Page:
When A&M, down 17-12, had a chance to really make it interesting with a 76-yard kickoff return, the Tigers responded with their first true stop in the red zone.
It took a missed chip-shot field goal, but it goes down as a stop.
Of course, some people still claim Miles is just Lucky Les, but we’ve seen stuff like that too much.
There were some new wrinkles.
The Tigers dove full bore into the wildcat offense and took the wraps off Zach Mettenberger, ordering him to air out pass after pass long and deep against a suspect Aggies defense.
Neither ploy really worked nor had much effect on the game. In particular the wildcat thingie, with Spencer Ware under center, made LSU looked more helpless than usual in the red zone. Certainly more confused.
The long passes were mostly big teases, although Kadron Boone didn’t manage to snatch one medium-length one for a 29-yard touchdown catch just before halftime.
Mettenberger managed to complete 11 of 29 passes for just shy of 100 yards (97).
LSU got a better handle on the Aggies’ wide-open offense in the second half.
But nobody will ever properly explain that 14-12 halftime lead in which Texas A&M totally dominated the half.
Wait a minute. Here comes Miles, headed out the door en route to an open date before the annual showdown with Alabama in two weeks.
“We’ll get on a plane,” he says. “Head home, find us a big flat-screen TV, eat heavily, watch the (night) games. Probably tomorrow we’ll describe this game (to the team) and kind of fix it.”
I don’t know, Coach. I wouldn’t change a thing. You don’t want to mess with a winning formula.
Whatever it is.
And hurry to the airport.
Scooter Hobbs covers LSU athletics. Email him at firstname.lastname@example.org
Posted By: Lou On: 10/22/2012
Title: tigers got bailed out after getting butt kicking
Aggies butt kicked Tigers all over field....couple of costly turnovers right before half cost aggies the game.......referees helped by calling one touchdown back despite a block that had nothing to do with the play.........it was all about setting up a big money game.....tiger offensive line held on every play but it was ignored by refs ................BAMA is coming to town in 12 days and its gonna be another butt whipping for the tigers to endure at the hands of the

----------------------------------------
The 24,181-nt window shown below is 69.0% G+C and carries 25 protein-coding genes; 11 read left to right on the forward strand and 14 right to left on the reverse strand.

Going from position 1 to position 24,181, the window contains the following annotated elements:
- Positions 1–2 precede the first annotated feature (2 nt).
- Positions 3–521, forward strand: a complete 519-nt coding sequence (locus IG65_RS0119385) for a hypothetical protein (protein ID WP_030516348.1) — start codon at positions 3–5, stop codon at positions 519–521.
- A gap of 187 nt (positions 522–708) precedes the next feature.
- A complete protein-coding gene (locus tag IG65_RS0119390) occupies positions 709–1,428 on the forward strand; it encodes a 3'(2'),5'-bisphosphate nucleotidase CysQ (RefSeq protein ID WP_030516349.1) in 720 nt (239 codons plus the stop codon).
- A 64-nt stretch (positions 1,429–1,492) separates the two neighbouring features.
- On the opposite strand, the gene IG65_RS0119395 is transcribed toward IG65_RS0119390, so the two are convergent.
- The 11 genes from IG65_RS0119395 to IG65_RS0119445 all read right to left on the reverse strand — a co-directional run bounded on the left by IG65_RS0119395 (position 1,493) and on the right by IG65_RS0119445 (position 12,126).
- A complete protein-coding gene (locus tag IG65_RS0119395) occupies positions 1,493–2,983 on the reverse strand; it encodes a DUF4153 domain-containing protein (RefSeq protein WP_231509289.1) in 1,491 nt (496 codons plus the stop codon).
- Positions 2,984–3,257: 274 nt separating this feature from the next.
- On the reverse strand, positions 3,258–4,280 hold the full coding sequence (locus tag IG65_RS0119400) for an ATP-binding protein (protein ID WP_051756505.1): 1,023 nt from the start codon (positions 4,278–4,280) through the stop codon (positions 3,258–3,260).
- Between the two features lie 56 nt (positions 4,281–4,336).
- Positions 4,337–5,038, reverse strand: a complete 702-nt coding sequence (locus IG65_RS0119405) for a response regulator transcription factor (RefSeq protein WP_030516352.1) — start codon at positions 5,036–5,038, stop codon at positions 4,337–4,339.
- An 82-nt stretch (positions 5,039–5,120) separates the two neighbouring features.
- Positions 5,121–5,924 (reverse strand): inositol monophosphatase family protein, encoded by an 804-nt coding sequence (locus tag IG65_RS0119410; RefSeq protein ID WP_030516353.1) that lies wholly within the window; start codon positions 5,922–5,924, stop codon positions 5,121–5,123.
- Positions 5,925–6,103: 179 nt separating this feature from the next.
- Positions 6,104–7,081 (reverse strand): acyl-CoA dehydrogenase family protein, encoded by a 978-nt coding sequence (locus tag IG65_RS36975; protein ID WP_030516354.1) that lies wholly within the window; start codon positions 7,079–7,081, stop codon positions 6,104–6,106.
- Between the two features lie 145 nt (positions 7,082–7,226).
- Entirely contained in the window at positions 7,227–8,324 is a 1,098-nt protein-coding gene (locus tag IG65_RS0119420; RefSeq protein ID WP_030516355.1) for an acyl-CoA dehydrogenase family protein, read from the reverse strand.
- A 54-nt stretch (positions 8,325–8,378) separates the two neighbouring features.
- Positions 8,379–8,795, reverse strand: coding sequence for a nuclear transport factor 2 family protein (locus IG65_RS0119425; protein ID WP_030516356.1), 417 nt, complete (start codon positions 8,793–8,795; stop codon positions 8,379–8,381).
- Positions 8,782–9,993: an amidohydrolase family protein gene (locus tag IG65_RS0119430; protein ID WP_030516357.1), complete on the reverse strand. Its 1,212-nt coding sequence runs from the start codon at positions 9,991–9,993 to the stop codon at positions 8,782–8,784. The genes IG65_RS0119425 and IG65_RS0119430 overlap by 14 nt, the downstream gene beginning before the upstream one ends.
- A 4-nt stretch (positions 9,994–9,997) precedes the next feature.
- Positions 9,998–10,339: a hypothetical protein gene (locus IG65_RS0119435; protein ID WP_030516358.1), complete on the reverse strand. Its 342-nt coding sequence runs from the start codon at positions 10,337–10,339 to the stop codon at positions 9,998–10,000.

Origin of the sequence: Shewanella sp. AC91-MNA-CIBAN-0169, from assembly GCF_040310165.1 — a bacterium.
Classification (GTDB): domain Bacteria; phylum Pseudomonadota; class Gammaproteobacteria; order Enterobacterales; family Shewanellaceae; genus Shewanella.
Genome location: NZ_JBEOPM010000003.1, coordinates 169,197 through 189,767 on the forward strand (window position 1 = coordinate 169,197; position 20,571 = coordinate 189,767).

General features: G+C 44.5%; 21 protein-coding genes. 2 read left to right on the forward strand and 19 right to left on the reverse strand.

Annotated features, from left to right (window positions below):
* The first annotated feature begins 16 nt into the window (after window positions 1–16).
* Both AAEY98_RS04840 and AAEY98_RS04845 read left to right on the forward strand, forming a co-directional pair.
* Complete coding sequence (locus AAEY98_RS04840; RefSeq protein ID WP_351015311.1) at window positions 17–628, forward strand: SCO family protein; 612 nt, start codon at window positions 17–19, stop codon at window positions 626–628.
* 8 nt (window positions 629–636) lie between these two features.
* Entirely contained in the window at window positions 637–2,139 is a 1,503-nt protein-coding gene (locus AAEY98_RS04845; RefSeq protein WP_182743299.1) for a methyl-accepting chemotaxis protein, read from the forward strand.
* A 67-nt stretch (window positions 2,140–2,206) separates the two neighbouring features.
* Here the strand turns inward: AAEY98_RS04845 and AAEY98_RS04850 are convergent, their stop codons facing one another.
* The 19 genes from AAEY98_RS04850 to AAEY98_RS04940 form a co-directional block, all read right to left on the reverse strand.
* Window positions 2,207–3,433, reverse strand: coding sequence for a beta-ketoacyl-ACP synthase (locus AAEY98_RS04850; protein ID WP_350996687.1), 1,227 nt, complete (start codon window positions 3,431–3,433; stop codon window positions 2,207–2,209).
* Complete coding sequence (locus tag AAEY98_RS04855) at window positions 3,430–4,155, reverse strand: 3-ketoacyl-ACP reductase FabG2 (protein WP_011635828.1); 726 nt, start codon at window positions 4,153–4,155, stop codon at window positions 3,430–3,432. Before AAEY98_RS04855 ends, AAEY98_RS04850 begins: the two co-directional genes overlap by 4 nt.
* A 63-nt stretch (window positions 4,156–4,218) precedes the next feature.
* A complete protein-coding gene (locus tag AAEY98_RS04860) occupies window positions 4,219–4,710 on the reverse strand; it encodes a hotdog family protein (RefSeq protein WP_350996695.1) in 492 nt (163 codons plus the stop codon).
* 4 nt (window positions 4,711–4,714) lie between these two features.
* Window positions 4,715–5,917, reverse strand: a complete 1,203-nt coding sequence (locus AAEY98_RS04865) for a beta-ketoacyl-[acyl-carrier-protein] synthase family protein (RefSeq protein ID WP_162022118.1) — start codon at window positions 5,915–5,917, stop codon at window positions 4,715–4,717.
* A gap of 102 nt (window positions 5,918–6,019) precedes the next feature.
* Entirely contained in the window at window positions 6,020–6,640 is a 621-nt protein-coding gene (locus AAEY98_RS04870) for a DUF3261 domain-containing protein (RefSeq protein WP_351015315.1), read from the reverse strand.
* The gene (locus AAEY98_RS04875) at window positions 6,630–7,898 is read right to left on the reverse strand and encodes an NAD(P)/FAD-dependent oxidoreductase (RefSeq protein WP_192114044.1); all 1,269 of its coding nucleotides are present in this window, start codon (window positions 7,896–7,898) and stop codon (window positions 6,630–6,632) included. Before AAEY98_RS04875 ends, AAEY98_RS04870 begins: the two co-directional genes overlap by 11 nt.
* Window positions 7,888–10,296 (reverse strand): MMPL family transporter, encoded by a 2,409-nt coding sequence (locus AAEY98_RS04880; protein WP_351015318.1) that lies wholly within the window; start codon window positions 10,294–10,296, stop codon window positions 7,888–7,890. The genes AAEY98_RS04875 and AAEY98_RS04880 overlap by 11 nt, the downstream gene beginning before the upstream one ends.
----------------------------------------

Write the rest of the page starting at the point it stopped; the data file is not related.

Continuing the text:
Tide ..........if you cant play in trenches with T A&M you sure cant compete with BAMA..Tigers should have had 3 weeks to prepare for the real deal..........bama 31- Lsu---3......this time the other team and the refs wont give the game away..too much at stake.........les miles and whole lsu staff is way overpaid................who put mettenberger where he is at..les miles did...ROLL TIDE
Posted By: C L Armentor On: 10/21/2012
Title: Don't mess with a winning formula
LSU's present quarterback just isn't cutting the mustard. Why not go to a wish-bone type backfield?? With running backs Hill, Ford, Dillard, Ware, etc a very good running game would suffice. Need variety..Throw in Shepard for a pass every now and then or let Ware throw a short one in the flat or over the middle. LSU's ground game could eat up the SEC and other foes if used properly. Oklahoma proved that this type offense worked when they did not posses a quarterback worth the team's sweat.